Chasing 5 Pointz

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I first heard about 5 Pointz in a Wall Street Journal article in the summer of 2011. The article detailed the recent attempts by the owner to knock what had become an internationally-reknown street art mecca down, and build high-rise condominiums.

As a panoramic photographer, the idea of a wrap-around locking dock covered in street art immediately seemed like an opportunity for an exceptional large format photograph. Several years prior I had begun to specialize in high dynamic range, gigapixel resolution photography. The most engaging subject matter I had found had been the massive, decrepit warehouses covered in street art and graffiti that I used to stumble on as a as a photography student in Miami, Florida. Efforts by ‘street level mural installation’ groups like Primary Flight and the late developer Tony Goldman had, beginning in about 2007, rapidly transformed the neighborhood of Wynwood into a cultural hub of art, food and music — in the middle of one of the poorest neighborhoods in the country.

It has been my experience that some photographs are relatively easy to obtain, while others are as brutally difficult as executing work in any other artistic medium. On my first trip out to 5 Pointz, the signs instructing photographers to obtain permission made it clear that shooting the panorama would not be a straightforward goal. Having developed an extremely rough working knowledge of the street art community at the time, I specifically aimed to be respectful of artists’ rights and consistently have tried to be considerate to the contributions of the artists themselves. I wanted it to be clear that I was creating the image to generate art, not profit.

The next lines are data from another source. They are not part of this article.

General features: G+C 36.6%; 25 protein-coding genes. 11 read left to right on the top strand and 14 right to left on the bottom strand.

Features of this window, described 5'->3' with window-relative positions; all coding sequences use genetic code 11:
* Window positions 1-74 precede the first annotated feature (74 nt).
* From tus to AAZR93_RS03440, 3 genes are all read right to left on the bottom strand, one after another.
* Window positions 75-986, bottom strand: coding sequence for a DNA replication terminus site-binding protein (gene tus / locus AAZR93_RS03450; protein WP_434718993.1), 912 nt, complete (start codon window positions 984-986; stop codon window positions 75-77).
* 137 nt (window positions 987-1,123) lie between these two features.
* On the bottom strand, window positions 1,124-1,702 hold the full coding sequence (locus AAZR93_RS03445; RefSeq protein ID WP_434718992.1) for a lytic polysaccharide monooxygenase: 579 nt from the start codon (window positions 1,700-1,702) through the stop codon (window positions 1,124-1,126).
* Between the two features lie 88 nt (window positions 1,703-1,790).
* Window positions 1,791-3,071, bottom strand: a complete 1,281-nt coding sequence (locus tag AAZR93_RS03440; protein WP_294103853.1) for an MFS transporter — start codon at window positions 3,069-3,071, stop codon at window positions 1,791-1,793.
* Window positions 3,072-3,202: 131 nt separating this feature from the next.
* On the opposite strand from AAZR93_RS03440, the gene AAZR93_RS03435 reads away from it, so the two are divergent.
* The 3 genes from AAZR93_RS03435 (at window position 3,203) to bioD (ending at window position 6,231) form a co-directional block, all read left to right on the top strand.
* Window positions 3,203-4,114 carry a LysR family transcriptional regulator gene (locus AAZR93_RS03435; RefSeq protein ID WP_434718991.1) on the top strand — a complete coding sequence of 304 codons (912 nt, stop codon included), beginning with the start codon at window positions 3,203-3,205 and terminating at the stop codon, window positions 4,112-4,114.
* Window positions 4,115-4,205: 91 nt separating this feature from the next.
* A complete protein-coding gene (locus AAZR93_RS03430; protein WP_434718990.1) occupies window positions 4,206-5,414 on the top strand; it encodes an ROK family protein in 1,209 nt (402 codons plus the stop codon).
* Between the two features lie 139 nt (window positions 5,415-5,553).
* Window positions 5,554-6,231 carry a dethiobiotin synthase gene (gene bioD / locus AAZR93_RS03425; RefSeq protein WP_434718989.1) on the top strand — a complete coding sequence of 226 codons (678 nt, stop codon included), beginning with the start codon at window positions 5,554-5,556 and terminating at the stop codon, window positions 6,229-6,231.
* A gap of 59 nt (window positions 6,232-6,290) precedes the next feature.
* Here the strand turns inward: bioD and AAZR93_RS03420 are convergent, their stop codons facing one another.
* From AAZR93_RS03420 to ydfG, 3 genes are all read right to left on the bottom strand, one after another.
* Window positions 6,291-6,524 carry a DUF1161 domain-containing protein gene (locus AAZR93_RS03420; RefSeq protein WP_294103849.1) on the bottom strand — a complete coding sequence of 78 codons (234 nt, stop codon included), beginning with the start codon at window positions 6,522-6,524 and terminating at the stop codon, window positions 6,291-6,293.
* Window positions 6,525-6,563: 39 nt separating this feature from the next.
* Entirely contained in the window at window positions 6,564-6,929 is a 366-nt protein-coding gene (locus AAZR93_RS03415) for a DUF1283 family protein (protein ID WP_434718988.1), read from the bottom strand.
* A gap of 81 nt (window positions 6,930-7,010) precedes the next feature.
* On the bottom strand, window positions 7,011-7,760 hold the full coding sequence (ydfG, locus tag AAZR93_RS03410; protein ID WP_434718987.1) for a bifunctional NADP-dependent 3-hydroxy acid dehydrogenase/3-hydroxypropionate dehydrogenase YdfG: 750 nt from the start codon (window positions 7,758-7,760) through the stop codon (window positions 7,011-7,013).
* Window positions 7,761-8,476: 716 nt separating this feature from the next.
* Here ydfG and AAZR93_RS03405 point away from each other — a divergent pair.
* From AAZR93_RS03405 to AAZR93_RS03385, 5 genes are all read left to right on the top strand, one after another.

After a few emails, I was eventually directed to two individuals I now consider friends: Meres, the street artist who had for nearly a decade curated the artwork on the site, and Marie Flageul, who helped manage the operation there. We sat down to discuss my work, but I think they were initially wary of anyone coming to photograph 5 Pointz (rightfully so).

With the rough concept of the image (and maybe, eventually, an entire virtual tour) at the back of my mind, I hung around 5 Pointz through that winter and into the spring. On some occasions, I photographed life as it happened there, complete with beat boxing hip hop artists, break dancers, more photographers than I could shake a stick at, and of course, flocks of world-class street artists. I saw the massive crowds that simply stumbled on or knew to show up to the building on weekends. The numerous television shows and movies shot there. I will remember that overwhelmingly organic, creative, genuine energy for the rest of my life.

Eventually, I tried (on multiple separate attempts) to time the variables necessary to take the panoramic photograph correctly. 5 Pointz was being used as an active loading dock, and the light really only fell on the building for about 2-3 hours in the middle of the afternoon, when the area was most highly trafficked.